The Child Tax Credit (CTC) allows parents and caregivers to reduce their tax rates and can even earn a refund amounting to $3600 per child.
Payment dates not being made until mid-February to allow due process of claims, whilst precise dates vary individually and can be calculated online.
There are conditions and restrictions on who can claim. This article explains income limits, CTC rules, age limits and when to expect refunds. So, are you eligible?
How much is the refund?
The refund is for a maximum of $3600 per qualifying child, although the credit is not 100% refundable meaning that the entire $3600 cannot be refunded as cash, even if a person has no tax liability.
But a portion of the CTC is available to be refunded.
What are the CTC rules
The tax credit comes with a series of clauses and rules that are as follows:
- Must be able to claim the child as a dependent on tax returns.
- The child must have lived with the claimant for half of the year.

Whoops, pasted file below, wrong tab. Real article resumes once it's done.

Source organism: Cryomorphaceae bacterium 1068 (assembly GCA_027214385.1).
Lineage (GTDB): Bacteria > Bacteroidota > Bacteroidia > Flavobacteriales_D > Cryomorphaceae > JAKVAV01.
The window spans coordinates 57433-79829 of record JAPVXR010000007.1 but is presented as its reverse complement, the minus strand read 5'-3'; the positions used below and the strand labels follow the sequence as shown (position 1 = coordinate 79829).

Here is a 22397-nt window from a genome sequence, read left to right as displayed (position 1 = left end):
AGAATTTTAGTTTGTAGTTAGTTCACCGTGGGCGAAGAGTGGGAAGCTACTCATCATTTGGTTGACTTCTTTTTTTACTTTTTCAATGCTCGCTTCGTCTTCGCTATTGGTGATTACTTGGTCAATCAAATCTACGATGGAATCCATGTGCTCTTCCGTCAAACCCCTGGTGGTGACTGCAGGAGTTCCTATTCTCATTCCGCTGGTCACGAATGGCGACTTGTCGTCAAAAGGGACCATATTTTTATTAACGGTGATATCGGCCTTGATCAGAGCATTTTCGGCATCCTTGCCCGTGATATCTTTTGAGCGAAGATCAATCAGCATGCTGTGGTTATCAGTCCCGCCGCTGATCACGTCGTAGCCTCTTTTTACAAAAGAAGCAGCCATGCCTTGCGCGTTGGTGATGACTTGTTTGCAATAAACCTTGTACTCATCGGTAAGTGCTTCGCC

- Must have provided half the child’s financial support in the last year.
- The child must hold a valid Social Security number.
- The child must be a son, daughter, stepchild, foster child, sibling, half-sibling, step-sibling or a descendant of any of these people such as a grandchild.
What are the income limits
Modified Adjusted Gross Income (MAGI) is used for joint claimants but is capped at $400,000 USD or $200,000 for other filers.
If a person is above this amount of income then they can still claim but only as a partial credit because $50 is taken off for every $1000 that your MAGI is above the limit.
For example, joint filers with a MAGI of $405,000 would qualify for a reduced credit of $1750 since their income is only $5,000 above the threshold.
What is the child tax credit age limit
The child must be under the age of 17 at the end of 2023, otherwise the claim isn’t valid.
A child who turns 17 during the tax year also doesn’t qualify, but might be eligible for other dependent tax credits worth $500.
Only one parent can claim per child, unless a joint return is filed. If a child lives with both parents and both claim, the parent with the higher Adjusted Gross Income (AGI) will be processed.
When to expect a refund
Claiming CTC might delay a refund due to the PATH Act, which means that refundable tax credits must be held until mid-February to ensure the refund is error-free and valid.
Use the “Where’s My Refund” link on the Internal Revenue Service’s website to precisely work out when a refund will be paid after filing the tax return.